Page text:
SAN FRANCISCO — A new poll finds that nearly six out of ten California voters now support marriage equality for gay and lesbian couples, a significant increase since the state voted to ban same-sex marriage a little more than two years ago.
Currently 59 percent of this state’s registered voters favor allowing same-sex couples to marry and have regular marriage laws apply to them, while 34 percent disapprove. Another 7 percent did not express an opinion.
The division of sentiment is nearly a complete reversal of the findings from the first time The Field Poll began measuring Californians’ attitudes toward same-sex marriage in 1977. At that time, 59 percent disapproved and 28 percent were in favor.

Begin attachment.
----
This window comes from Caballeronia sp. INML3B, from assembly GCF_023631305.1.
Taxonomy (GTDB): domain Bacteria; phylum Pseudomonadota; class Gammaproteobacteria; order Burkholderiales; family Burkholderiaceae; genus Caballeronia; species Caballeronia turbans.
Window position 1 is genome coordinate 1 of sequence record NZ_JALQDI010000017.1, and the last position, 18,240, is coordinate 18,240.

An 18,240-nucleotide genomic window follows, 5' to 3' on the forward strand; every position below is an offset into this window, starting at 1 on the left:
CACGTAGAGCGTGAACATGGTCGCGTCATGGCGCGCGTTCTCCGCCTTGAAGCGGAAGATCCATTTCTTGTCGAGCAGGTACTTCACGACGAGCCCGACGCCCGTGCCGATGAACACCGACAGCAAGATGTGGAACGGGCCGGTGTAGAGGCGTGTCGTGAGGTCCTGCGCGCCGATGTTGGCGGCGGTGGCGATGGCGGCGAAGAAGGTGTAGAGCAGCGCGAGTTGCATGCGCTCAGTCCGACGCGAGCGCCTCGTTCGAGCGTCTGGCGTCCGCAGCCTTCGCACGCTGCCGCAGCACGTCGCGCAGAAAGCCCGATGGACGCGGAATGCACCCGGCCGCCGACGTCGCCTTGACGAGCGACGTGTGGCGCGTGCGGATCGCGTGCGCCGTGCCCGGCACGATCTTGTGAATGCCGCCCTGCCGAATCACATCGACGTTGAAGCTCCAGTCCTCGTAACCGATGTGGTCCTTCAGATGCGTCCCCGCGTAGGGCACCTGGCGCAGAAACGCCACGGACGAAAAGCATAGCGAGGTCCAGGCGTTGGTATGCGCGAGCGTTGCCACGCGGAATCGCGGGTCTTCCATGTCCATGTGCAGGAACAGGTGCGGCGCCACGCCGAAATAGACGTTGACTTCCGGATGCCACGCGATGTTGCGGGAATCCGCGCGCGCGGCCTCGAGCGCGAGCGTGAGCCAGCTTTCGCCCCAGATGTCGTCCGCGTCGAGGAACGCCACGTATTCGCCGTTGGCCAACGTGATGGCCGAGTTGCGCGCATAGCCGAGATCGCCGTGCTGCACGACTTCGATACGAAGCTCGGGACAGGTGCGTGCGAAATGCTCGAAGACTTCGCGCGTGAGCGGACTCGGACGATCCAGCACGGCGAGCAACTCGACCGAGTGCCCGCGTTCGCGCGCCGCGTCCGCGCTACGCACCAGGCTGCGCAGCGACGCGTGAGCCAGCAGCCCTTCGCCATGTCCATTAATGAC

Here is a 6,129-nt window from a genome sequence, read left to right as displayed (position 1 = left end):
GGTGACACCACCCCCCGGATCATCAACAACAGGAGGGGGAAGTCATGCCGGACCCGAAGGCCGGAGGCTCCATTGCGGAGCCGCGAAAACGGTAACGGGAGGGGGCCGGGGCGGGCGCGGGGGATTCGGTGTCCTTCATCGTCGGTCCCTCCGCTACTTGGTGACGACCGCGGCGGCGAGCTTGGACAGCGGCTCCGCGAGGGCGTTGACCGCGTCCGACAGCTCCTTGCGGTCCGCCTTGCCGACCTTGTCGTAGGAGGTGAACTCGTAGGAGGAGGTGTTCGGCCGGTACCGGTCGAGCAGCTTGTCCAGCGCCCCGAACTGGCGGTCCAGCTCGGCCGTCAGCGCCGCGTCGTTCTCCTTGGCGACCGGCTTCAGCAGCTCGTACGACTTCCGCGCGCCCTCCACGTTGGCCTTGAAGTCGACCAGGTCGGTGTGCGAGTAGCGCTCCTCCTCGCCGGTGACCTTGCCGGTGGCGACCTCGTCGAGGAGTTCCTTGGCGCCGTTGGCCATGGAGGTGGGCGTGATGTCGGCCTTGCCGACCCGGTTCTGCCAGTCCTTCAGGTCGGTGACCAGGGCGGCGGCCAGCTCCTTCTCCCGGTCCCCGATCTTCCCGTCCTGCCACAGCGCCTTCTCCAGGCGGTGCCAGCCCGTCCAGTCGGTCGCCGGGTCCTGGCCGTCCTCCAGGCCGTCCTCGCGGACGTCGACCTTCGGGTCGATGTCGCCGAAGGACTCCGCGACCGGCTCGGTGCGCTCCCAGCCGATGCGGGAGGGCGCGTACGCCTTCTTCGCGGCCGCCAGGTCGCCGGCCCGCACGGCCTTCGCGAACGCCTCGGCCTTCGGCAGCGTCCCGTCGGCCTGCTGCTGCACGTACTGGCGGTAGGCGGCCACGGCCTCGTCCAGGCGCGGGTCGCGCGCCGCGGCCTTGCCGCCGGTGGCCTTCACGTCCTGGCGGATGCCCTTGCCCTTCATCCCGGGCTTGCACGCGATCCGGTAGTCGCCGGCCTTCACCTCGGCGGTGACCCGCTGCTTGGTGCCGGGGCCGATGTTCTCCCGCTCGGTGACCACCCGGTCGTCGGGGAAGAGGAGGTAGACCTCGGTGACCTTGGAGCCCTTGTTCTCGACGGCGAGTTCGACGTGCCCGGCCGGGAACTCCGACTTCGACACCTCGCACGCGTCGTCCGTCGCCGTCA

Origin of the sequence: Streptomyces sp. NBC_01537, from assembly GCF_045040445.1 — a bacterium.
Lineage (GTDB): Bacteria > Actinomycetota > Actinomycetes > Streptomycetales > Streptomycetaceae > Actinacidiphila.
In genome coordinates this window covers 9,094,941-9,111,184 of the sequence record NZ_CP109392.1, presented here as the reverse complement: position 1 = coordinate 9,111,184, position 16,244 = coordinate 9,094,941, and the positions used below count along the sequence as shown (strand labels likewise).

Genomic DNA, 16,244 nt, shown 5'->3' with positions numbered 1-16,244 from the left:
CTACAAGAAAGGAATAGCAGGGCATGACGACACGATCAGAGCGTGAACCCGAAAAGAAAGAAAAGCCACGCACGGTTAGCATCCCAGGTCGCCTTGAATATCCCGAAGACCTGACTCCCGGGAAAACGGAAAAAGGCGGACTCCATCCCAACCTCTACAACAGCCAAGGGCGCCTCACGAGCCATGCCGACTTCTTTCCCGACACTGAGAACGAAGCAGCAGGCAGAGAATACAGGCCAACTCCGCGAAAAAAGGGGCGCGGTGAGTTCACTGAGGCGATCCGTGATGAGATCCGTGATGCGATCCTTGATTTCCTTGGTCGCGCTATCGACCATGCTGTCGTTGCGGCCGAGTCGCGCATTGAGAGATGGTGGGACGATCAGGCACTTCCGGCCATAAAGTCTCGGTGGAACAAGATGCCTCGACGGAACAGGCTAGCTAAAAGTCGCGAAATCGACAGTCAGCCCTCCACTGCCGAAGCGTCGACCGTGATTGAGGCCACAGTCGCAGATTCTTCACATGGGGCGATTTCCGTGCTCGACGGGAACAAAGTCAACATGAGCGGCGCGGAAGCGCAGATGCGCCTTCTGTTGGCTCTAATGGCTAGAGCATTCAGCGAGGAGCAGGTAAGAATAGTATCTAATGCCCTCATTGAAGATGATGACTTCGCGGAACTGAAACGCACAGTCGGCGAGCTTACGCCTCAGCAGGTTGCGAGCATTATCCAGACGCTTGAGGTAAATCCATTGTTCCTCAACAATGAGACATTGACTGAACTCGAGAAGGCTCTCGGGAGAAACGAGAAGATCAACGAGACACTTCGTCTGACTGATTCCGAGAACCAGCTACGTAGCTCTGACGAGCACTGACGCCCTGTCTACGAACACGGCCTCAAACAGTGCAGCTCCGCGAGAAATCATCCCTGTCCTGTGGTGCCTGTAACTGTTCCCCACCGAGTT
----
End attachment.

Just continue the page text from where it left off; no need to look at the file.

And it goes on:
In addition to measuring the issue of same-sex marriage using an approve-disapprove scale, in recent years The Field Poll has also asked the question offering voters three options — allowing same-sex couples to marry, allowing civil unions but not marriage, or not permitting any legal recognition to same-sex couples.
The survey findings now demonstrate that California voters over time have become more permissive on this issue, Field Research reports.
“It is also apparent that some voters who support only allowing civil unions, but not marriage to same-sex couples, move to the side of approving same-sex marriage when the issue comes down to an either-or proposition,” the poll indicates.
The Field Poll was conducted Feb. 2-18 and surveyed 1,003 registered California voters. A copy of the poll results is here (PDF).
The Field Poll was established in 1947 as The California Poll by Mervin Field and has operated continuously as an independent, non-partisan, media-sponsored public opinion news service.